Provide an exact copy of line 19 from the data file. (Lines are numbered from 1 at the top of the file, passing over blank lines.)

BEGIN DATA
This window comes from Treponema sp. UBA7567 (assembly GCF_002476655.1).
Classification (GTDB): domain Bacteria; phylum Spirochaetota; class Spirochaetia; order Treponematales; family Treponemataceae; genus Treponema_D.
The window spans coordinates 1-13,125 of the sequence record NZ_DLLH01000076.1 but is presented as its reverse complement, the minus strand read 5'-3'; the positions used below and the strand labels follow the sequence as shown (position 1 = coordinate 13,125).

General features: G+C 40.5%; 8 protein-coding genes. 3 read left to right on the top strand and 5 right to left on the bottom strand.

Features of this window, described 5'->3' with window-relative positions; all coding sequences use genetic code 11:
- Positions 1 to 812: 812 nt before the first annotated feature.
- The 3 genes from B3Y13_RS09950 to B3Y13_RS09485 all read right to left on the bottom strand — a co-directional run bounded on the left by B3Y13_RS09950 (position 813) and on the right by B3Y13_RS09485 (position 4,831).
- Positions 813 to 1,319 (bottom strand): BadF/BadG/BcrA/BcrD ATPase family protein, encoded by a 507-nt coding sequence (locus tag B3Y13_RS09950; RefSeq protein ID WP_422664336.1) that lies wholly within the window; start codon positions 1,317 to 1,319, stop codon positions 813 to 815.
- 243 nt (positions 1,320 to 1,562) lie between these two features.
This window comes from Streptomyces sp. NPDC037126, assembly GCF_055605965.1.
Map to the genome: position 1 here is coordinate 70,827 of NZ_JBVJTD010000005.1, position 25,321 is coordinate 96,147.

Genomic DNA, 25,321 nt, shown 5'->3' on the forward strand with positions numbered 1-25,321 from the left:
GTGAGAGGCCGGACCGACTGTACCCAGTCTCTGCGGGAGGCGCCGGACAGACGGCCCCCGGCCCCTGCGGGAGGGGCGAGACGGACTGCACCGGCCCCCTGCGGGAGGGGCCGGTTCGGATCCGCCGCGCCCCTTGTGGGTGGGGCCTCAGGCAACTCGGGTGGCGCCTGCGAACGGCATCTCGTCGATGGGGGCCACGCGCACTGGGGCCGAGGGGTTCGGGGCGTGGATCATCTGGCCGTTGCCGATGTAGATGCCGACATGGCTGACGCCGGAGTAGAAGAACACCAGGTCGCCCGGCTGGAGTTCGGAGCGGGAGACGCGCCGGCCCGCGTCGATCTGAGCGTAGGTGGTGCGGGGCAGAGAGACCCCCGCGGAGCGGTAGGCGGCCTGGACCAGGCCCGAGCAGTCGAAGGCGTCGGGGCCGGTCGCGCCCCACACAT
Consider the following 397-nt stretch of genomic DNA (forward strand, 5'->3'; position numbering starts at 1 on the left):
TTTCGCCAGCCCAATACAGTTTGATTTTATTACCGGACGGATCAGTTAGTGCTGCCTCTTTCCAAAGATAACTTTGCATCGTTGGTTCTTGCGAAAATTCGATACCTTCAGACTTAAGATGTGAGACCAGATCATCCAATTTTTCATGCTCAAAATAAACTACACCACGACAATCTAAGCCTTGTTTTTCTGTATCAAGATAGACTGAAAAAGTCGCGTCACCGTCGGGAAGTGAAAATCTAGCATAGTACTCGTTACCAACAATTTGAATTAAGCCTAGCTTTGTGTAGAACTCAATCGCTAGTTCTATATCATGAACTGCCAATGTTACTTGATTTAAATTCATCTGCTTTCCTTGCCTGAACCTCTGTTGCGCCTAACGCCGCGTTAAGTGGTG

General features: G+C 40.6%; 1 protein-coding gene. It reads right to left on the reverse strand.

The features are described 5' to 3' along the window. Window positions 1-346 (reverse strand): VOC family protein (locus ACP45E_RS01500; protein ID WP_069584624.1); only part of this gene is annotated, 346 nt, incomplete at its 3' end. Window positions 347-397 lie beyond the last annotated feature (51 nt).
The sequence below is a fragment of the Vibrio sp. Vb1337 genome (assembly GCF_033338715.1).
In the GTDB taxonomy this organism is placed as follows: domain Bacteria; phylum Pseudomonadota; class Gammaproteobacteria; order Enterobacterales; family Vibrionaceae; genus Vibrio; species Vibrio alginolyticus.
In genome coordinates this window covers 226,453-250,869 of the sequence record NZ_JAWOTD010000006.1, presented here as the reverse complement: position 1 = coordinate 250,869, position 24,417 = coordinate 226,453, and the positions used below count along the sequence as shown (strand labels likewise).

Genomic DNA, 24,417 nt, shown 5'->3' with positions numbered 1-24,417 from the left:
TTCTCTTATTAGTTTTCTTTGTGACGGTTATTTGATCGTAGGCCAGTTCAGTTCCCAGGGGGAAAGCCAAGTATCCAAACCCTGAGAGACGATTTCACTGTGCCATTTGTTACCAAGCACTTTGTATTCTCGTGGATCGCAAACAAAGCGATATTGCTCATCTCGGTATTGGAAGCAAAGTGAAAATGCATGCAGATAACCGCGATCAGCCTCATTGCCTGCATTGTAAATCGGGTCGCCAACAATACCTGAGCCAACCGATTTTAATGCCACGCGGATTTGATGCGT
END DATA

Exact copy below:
In the GTDB taxonomy this organism is placed as follows: domain Bacteria; phylum Pseudomonadota; class Gammaproteobacteria; order Enterobacterales; family Vibrionaceae; genus Vibrio; species Vibrio alginolyticus.